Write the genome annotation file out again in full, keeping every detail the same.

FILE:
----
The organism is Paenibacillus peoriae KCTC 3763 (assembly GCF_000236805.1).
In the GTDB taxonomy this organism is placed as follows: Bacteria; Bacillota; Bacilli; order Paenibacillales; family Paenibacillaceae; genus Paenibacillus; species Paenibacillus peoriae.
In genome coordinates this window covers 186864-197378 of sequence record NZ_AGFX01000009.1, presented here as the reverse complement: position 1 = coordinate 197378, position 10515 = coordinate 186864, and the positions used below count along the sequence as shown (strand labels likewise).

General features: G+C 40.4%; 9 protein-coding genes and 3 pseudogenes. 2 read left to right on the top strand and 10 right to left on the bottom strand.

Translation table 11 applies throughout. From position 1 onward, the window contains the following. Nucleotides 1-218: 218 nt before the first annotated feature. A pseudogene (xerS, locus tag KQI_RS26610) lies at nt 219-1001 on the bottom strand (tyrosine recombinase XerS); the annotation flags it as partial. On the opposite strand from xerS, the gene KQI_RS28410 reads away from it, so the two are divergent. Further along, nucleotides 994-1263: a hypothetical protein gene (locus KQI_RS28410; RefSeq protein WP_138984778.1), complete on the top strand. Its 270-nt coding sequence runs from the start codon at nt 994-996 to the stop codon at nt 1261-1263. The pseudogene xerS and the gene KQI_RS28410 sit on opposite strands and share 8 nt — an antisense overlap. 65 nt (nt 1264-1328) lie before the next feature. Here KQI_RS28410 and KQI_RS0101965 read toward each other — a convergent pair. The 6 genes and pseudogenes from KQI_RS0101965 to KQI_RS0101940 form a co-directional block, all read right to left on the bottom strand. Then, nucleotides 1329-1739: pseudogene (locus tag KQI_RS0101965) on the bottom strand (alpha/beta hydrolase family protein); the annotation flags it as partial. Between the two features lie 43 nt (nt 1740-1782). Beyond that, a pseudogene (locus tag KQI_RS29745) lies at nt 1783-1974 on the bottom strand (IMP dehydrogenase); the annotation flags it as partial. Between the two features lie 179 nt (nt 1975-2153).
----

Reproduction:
The organism is Paenibacillus peoriae KCTC 3763 (assembly GCF_000236805.1).
In the GTDB taxonomy this organism is placed as follows: Bacteria; Bacillota; Bacilli; order Paenibacillales; family Paenibacillaceae; genus Paenibacillus; species Paenibacillus peoriae.
In genome coordinates this window covers 186864-197378 of sequence record NZ_AGFX01000009.1, presented here as the reverse complement: position 1 = coordinate 197378, position 10515 = coordinate 186864, and the positions used below count along the sequence as shown (strand labels likewise).

General features: G+C 40.4%; 9 protein-coding genes and 3 pseudogenes. 2 read left to right on the top strand and 10 right to left on the bottom strand.

Translation table 11 applies throughout. From position 1 onward, the window contains the following. Nucleotides 1-218: 218 nt before the first annotated feature. A pseudogene (xerS, locus tag KQI_RS26610) lies at nt 219-1001 on the bottom strand (tyrosine recombinase XerS); the annotation flags it as partial. On the opposite strand from xerS, the gene KQI_RS28410 reads away from it, so the two are divergent. Further along, nucleotides 994-1263: a hypothetical protein gene (locus KQI_RS28410; RefSeq protein WP_138984778.1), complete on the top strand. Its 270-nt coding sequence runs from the start codon at nt 994-996 to the stop codon at nt 1261-1263. The pseudogene xerS and the gene KQI_RS28410 sit on opposite strands and share 8 nt — an antisense overlap. 65 nt (nt 1264-1328) lie before the next feature. Here KQI_RS28410 and KQI_RS0101965 read toward each other — a convergent pair. The 6 genes and pseudogenes from KQI_RS0101965 to KQI_RS0101940 form a co-directional block, all read right to left on the bottom strand. Then, nucleotides 1329-1739: pseudogene (locus tag KQI_RS0101965) on the bottom strand (alpha/beta hydrolase family protein); the annotation flags it as partial. Between the two features lie 43 nt (nt 1740-1782). Beyond that, a pseudogene (locus tag KQI_RS29745) lies at nt 1783-1974 on the bottom strand (IMP dehydrogenase); the annotation flags it as partial. Between the two features lie 179 nt (nt 1975-2153).